Robyn Van En describes the contract or “teikei” as meaning partnership, but philosophically it means “food with the farmer’s face on it.” The group that molded the CSA concept is a consumer cooperative called the Seikatsu Club; “Seikatsu” (“life”) means the lives of people. The Seikatsu Club has grown to almost 270,000 members throughout Japan and has an annual turnover of $640 million. Little of their business is done in a retail store, but rather through highly organized informal distribution channels.
Seikatsu Club could be regarded by some as an “idealistic” consumer co-op because its business principles are at the forefront of consumer ethics. They pioneered not only the CSA model but also contracting for “clean and green products” directly from farmers and manufacturers. In 1989, the Seikatsu Club was one of the earliest winners of the Right Livelihood Award, the alternative Nobel Prize.
Japanese Cooperatives -- the U.S. Connection
After World War Two, a key advisor of General MacArthur’s in Japan was a former executive at Farmland-then the largest agricultural co-op in the U.S. This advisor advocated for an agricultural cooperative system that replicated the success in the U.S. And movement was started.
Toyohiko Kagawa had visited the U.S. since the 1920s and was well-known to the U.S. cooperative sector, particularly to the consumer co-ops. After the war, Kagawa was eager for co-ops to rebuild Japan’s war-torn economy and to feed the hungry. He wrote to the Cooperative League of the U.S.A. requesting that the California co-ops host young Japanese co-op leaders. Kagawa felt that if they could learn how cooperatives could operate in a postwar economy, they could bring those lessons home to Japan and help build the Japanese cooperative movement. Through used books sales at the Palo Alto Co-op and the assistance of the Cooperative League Fund for International Development, money was raised to sponsor the visit of two Japanese co-op leaders.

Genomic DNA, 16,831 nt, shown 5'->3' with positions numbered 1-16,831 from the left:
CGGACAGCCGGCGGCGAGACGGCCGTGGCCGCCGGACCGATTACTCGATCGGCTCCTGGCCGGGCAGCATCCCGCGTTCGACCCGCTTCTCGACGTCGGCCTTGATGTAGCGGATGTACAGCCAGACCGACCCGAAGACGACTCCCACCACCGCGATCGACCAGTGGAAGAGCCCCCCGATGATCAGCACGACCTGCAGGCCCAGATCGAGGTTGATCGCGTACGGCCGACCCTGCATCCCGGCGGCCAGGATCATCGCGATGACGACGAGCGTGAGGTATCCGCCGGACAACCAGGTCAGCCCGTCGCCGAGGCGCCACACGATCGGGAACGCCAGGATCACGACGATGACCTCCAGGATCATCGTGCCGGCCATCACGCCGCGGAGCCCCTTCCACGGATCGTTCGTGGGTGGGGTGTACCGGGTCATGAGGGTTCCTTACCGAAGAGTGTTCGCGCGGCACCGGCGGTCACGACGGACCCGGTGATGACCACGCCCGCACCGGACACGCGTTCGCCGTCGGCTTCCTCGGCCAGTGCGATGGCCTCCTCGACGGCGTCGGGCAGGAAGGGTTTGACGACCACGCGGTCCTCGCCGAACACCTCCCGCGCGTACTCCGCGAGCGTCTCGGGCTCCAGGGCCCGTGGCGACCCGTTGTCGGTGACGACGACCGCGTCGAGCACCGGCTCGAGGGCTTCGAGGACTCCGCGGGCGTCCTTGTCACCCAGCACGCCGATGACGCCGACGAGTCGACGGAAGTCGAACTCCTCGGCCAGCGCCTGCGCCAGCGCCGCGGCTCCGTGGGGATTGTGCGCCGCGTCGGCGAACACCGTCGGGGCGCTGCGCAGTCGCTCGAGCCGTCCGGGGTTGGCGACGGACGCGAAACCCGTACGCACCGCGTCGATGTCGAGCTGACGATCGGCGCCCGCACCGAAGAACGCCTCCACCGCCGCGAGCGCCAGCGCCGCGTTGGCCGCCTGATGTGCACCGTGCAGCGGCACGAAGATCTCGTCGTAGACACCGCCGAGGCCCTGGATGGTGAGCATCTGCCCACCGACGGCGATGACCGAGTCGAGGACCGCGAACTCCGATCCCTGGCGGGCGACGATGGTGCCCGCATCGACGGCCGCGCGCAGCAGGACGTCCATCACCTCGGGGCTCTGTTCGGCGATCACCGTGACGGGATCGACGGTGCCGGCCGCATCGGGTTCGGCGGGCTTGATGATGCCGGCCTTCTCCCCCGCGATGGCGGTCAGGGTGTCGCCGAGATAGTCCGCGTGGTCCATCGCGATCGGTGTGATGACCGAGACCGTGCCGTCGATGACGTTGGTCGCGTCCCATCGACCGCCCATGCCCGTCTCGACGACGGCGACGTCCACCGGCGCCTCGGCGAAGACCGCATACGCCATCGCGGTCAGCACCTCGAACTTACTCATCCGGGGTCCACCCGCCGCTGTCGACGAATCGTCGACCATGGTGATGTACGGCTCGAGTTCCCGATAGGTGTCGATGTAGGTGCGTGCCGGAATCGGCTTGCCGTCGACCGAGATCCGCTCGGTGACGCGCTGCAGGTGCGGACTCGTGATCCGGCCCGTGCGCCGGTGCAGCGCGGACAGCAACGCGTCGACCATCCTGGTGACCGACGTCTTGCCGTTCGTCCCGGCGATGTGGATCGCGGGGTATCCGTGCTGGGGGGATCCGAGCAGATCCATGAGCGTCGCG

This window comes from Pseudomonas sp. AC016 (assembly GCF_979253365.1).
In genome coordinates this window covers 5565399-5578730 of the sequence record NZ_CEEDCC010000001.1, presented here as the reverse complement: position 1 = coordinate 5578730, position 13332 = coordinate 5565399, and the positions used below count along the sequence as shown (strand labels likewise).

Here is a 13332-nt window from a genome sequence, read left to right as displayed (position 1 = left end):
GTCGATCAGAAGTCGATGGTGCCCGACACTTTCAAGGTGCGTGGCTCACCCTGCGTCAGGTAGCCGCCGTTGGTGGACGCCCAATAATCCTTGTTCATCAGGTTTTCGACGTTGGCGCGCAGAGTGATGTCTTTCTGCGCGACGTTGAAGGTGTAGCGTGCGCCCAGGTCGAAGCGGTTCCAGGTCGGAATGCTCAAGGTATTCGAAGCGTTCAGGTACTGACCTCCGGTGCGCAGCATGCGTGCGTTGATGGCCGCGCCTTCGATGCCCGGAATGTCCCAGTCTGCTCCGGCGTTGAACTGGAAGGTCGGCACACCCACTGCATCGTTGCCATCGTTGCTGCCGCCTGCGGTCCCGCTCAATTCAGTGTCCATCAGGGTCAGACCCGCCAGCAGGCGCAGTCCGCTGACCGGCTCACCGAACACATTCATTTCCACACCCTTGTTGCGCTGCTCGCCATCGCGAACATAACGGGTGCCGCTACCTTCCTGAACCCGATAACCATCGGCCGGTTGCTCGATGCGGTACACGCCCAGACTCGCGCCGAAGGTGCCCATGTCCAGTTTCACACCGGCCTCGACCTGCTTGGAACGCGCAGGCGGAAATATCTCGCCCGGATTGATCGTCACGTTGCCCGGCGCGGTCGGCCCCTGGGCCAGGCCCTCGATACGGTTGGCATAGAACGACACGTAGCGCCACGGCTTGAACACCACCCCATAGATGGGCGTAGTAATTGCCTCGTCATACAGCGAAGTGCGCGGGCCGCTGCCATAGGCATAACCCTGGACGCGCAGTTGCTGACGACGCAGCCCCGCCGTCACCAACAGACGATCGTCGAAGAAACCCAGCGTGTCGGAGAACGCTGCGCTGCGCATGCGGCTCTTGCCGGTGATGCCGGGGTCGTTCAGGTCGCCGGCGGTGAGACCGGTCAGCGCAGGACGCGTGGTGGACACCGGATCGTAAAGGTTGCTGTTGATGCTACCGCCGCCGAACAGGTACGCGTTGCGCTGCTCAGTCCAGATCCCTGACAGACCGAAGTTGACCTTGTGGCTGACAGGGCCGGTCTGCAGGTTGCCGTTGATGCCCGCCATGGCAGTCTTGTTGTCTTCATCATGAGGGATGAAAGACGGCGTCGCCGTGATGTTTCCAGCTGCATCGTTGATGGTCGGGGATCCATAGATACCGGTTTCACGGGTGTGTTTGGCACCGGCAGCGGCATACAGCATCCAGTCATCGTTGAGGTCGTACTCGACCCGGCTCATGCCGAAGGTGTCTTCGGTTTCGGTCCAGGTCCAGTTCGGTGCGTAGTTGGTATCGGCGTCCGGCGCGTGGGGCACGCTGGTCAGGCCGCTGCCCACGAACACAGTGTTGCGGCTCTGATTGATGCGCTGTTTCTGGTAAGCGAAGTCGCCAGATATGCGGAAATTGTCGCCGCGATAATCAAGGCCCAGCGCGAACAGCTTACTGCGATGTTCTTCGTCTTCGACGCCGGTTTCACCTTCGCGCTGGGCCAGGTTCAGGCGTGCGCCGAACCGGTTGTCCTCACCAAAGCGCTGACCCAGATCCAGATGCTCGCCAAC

The JCCU sent Masao Ohya to the Palo Alto Co-op and Shigeru Fukuda to the Berkeley Co-op. Later, both of these young men rose to the top of the Japanese consumer cooperative movement. Fukuda became the managing director and Ohya the executive director of the Japanese Consumers Cooperative Union. Ohya took responsibility for the international department of the JCCU and continued to show strong interest in his ties to U.S. co-ops. Ohya and Fukuda never forgot the opportunities provided by the two Bay Area co-ops.
With the strengthening of relations, the Berkeley Co-op and Co-op Kobe formed a sister co-op relationship in 1965 that lasted for nearly 30 years. In 1971 the Berkeley Co-op had 54,000 members and $34 million a year in sales. The Nada Kobe Co-op then had 160,000 members and $100 million in annual sales. Now Kobe has 1.3 million members and does over $2 billion annually.
Kagawa is the only Japanese person whose face is sculpted into the National Cathedral in Wash., D.C. and he was the first Japanese citizen nominated for the Nobel Peace Prize. When the Berkeley Co-op failed, Mr. Ohya commissioned a book, What Happened to the Berkeley Co-op (reviewed in CG #38). Mr. Ohya led efforts on the 100th anniversary of Kagawa’s birth to have the JCCU donate $50,000 to the National Cooperative Business Association. The JCCU contribution was used to create the Kagawa Fund within the Cooperative Development Foundation for student co-ops in the U.S. The establishment of the fund is a fitting legacy to a humble man who stirred the souls of cooperators in the U.S., Japan and many other countries.
Author’s note: I am grateful to Akira Kurimoto, a friend and director and chief researcher of Consumer Co-operative Institute of Japan for providing his writings on the subject of consumer cooperatives in Japan.